Cooling Water is needed in many industrial processes, typically using Cooling Towers as a means for providing heat transfer from various process plants heat exchangers. Two basic approaches are used: “Once Through” & “Recirculating”. Once through Cooling Towers use large volumes of surface water, such as a river, which discharges the heated water back to the surface water after it has been used to cool the processes. Recirculating Cooling Towers conserve water resources & eliminate some potential harm to aquatic life & the environment.
Used water is typically pumped to the top of the Cooling Tower & flows down through diverter passages. Large fans located at the top of the tower exhaust air with an upward draft through the falling water, adding additional cooling effect. Evaporation of some of the water carries away a large portion of heat. A collection basin at the base of the Cooling Tower collects water to be reused in Recirculation Cooling Towers.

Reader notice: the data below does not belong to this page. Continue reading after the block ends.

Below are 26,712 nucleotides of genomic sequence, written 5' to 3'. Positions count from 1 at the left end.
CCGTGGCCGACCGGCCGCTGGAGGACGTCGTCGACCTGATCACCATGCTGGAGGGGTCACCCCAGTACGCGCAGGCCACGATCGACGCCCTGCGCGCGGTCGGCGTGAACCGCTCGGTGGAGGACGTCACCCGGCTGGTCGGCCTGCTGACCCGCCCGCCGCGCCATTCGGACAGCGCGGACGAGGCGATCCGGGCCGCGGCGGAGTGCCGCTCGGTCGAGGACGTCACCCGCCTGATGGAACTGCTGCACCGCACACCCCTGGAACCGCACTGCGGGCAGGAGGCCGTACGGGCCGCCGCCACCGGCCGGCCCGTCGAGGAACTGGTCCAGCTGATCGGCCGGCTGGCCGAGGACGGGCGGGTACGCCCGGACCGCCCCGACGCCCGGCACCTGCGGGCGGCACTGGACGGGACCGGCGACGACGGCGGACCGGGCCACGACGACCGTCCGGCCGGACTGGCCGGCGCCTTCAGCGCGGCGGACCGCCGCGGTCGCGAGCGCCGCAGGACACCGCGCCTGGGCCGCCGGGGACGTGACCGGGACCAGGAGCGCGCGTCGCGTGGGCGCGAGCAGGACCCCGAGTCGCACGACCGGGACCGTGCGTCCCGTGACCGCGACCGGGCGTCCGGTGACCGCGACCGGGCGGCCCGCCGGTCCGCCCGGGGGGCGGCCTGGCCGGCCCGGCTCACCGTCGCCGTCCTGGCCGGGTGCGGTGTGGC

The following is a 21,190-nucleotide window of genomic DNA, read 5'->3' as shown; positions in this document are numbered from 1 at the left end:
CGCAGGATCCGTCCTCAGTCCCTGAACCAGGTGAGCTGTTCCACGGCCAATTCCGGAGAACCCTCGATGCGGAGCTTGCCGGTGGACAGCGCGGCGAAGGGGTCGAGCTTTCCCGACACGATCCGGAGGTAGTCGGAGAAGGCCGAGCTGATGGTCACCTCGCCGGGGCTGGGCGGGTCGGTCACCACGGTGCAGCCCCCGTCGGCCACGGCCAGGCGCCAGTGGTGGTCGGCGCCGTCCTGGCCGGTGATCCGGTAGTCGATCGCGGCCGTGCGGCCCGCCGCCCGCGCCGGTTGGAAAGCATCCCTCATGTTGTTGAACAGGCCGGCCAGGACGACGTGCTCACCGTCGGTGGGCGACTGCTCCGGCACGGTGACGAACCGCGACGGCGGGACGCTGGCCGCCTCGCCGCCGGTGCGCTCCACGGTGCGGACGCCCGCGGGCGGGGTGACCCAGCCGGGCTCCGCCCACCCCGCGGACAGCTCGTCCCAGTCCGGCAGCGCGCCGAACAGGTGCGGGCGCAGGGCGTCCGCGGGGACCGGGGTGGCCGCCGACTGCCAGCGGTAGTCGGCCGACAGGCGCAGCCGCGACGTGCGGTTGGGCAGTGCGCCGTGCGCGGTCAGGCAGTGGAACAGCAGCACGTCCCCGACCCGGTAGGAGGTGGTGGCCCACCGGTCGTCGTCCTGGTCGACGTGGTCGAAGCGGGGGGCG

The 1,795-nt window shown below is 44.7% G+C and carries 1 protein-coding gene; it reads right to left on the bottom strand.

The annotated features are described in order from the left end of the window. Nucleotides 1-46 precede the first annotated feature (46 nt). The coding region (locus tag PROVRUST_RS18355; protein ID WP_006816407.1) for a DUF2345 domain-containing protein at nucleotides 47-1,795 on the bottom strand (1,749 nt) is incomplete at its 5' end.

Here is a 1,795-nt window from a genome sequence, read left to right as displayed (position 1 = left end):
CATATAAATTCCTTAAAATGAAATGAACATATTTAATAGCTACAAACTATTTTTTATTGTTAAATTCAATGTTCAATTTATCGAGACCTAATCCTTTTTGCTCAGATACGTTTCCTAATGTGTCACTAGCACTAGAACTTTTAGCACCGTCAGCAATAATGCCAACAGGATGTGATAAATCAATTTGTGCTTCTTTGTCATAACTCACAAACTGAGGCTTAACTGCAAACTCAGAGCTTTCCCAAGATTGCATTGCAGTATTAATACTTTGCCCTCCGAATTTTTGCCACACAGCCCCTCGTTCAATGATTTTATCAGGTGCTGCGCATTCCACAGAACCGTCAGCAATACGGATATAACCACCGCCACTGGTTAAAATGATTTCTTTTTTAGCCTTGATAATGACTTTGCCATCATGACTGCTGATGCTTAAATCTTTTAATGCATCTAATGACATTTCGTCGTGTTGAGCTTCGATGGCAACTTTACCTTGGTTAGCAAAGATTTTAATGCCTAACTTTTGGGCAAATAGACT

As with Boiler Feedwater, Cooling Towers are plagued with corrosion of heat exchangers & piping, scaling & algae & bacteria growth. Water quality monitoring to control these effects are required. Cooling Tower water evaporation causes deleterious salt buildup, which precipitate after saturation is reached. Major contributors to scaling are caused by magnesium & calcium & can be monitored for their ionic strength, providing the Operator with blow-down & water refreshing control parameters. Feedwater should be monitored for salts (carbonates, sulfates, chlorine), CO2 & Oxygen. Corrosion control can be maintained by inhibitors & pH adjustments or ozone treatments. Microbial growth can be controlled by chemical disinfectant additives.